Roosevelt University will be able to financially assist its student athletes for years to come through a new, first-ever endowed scholarship fund that is both historic and timely.
The history is in the name: The Edwin and Gladys Turner Scholarship got its start with a $10,000 lead gift from Gladys, a librarian at the University for more than 40 years, during her 100th birthday party celebration in 2013.
The late Mrs. Turner made that gift and later a second of $7,000 for student athletes because of her own strong University ties and work of her late husband Edwin, the first athletic director of the Roosevelt Lakers who helped start University athletics in 1946, one year after the University’s founding.
At the time, Mr. Turner was the only black coach of an integrated collegiate basketball team in the United States. He also coached soccer, softball, track, bowling, tennis and golf and worked hard to encourage his athletes, in spite of discrimination that kept him, as was custom back then, from accompanying them to play, for instance, on the greens of private golf courses.
Now the gift by his late wife that began more than six years ago is again timely – thanks to a donation by Roosevelt’s current Athletics Director John Jaramillo.
“I had been thinking for some time about establishing something to help our student athletes, and I saw this as an opportunity to start down that path,” said Jaramillo, who made the final $615 donation needed to reach the fund’s endowment threshold.
His gift, the 49th donation to the fund since 2013, means a lot more to Jaramillo than simply passing go to endow scholarships for perpetuity in the Turners’ names.
For as Roosevelt director of development Judith Coleman began to move toward the endowment with a final outreach to potential scholarship donors in July, Jaramillo was already thinking about his longstanding commitment to make a positive difference in memory of his mother, who died at age 43 on July 31, 2006.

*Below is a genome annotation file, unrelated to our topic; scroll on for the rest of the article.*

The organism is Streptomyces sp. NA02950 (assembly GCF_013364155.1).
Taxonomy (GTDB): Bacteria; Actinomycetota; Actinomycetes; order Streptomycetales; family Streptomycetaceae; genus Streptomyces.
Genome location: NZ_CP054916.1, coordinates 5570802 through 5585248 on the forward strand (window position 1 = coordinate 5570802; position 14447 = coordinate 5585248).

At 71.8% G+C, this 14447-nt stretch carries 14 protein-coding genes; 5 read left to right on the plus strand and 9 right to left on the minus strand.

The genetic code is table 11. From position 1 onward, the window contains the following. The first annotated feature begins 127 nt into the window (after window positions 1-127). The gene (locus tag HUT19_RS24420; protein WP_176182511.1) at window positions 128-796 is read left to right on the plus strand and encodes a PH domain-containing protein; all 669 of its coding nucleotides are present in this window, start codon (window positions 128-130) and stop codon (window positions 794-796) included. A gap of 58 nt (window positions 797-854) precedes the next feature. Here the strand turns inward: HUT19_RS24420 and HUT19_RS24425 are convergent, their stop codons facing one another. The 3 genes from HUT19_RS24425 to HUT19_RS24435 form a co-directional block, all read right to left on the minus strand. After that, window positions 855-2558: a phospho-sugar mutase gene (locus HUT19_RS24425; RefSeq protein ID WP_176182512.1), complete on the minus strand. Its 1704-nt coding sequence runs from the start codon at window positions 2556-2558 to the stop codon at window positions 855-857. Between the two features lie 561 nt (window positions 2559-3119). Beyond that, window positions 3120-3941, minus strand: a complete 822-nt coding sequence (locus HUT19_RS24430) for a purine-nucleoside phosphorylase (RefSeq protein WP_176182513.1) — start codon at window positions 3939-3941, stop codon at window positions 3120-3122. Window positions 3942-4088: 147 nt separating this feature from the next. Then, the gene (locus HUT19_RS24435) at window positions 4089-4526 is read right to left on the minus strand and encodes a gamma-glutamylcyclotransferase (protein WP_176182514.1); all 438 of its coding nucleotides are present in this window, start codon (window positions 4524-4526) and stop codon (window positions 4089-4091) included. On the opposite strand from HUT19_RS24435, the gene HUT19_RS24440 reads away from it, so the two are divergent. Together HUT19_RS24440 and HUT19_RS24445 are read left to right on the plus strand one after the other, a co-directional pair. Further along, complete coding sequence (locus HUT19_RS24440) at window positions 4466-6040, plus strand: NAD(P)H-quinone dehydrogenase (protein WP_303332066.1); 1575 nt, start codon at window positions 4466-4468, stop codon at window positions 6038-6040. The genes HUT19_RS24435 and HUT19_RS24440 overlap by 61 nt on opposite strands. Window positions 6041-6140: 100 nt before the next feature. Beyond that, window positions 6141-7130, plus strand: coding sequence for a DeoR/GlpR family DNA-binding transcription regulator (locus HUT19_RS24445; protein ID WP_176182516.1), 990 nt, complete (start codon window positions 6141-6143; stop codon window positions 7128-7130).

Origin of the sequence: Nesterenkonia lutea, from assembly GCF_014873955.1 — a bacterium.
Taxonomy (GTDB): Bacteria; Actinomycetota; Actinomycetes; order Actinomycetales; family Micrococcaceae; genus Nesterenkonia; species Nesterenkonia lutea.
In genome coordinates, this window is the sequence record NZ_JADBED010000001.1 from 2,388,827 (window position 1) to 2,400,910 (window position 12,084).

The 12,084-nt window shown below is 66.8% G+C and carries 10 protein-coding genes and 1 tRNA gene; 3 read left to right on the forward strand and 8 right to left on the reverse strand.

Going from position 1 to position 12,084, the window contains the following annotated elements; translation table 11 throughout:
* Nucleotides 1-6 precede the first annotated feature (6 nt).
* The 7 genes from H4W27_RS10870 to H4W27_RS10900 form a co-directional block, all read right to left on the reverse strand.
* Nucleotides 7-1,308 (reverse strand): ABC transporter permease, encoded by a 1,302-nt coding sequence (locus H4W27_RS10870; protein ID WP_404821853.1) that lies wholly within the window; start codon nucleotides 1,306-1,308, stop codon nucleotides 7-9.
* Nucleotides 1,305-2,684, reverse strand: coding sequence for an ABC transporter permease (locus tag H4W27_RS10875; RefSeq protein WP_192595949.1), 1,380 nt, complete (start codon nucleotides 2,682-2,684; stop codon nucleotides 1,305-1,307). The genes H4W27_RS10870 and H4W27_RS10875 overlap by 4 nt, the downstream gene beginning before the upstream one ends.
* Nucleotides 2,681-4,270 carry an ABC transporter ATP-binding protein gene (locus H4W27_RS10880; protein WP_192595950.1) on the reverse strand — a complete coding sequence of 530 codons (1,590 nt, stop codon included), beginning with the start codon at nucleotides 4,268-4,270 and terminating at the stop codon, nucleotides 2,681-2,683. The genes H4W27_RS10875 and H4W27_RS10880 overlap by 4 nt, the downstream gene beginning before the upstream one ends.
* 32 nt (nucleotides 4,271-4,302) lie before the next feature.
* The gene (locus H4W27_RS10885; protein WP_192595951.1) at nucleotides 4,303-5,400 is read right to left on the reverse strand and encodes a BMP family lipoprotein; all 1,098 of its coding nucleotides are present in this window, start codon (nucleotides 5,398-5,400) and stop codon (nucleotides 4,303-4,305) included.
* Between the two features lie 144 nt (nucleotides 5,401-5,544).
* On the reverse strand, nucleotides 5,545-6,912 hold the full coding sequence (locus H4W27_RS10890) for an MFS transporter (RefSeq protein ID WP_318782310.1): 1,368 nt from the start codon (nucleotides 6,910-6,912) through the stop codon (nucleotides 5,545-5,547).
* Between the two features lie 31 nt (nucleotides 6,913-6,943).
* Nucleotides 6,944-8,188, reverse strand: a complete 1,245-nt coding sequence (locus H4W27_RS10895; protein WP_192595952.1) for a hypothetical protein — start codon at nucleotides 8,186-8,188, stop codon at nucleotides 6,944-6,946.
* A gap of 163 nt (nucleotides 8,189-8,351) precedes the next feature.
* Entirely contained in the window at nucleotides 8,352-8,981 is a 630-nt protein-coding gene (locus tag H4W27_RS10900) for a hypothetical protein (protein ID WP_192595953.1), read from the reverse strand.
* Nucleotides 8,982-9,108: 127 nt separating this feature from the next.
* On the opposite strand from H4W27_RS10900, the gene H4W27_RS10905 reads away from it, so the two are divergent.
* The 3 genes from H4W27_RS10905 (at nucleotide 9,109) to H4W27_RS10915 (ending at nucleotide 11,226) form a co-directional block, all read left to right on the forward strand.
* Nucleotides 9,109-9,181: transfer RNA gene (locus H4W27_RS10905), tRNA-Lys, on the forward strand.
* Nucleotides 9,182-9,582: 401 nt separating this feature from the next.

“We had been working together for some time to get donations and I remember us holding one last event with alumni and Lakers coaches whose generosity brought us closer to endowment - but not quite there,” recalled Coleman.
“I remember John asking me, ‘How much are we short?’ I told him $615. Then he wanted to know, ‘Can I make a pledge?’”
In a July 31 letter to his athletics staff, Jaramillo shared this: “I made this donation today to walk the walk and show that giving back to Roosevelt is more than just the daily work I do.”
“I also made it on this particular day because July 31 marks the passing of my mother, Victoria Jaramillo, who taught me to give back to others and emphasized the importance of a college education…since she could not afford to pursue that opportunity herself.”
Michael Cassidy, vice president of enrollment management and previously the athletics director who re-introduced intercollegiate sports at Roosevelt in 2010 after its 21-year hiatus, said the Turners always were and always will be inspirational.
In particular, he noted the many accomplishments of Mr. Turner, an accomplished college athlete himself in football, basketball and track and field who founded a physical–education program and curriculum at Roosevelt, and became a professor emeritus at retirement from the University in 1981.
“This scholarship honors the ingenuity and drive that Mr. Turner had, which became my model for rebuilding Roosevelt's athletics program,” said Cassidy.
He hired Jaramillo, who like many at Roosevelt was the first in his family to go to college, in 2012.
“John’s decision to endow the Turner fund makes a statement not only about the importance of giving back, but also is informative for our athletes about the many contributions made by the Turners. It is great to see the legacy come full circle,” he added.
To donate to the Edwin and Gladys Turner Endowed Scholarship or to learn more about donation opportunities for student athletes, contact Judith Coleman at email@example.com or 312-341-6455.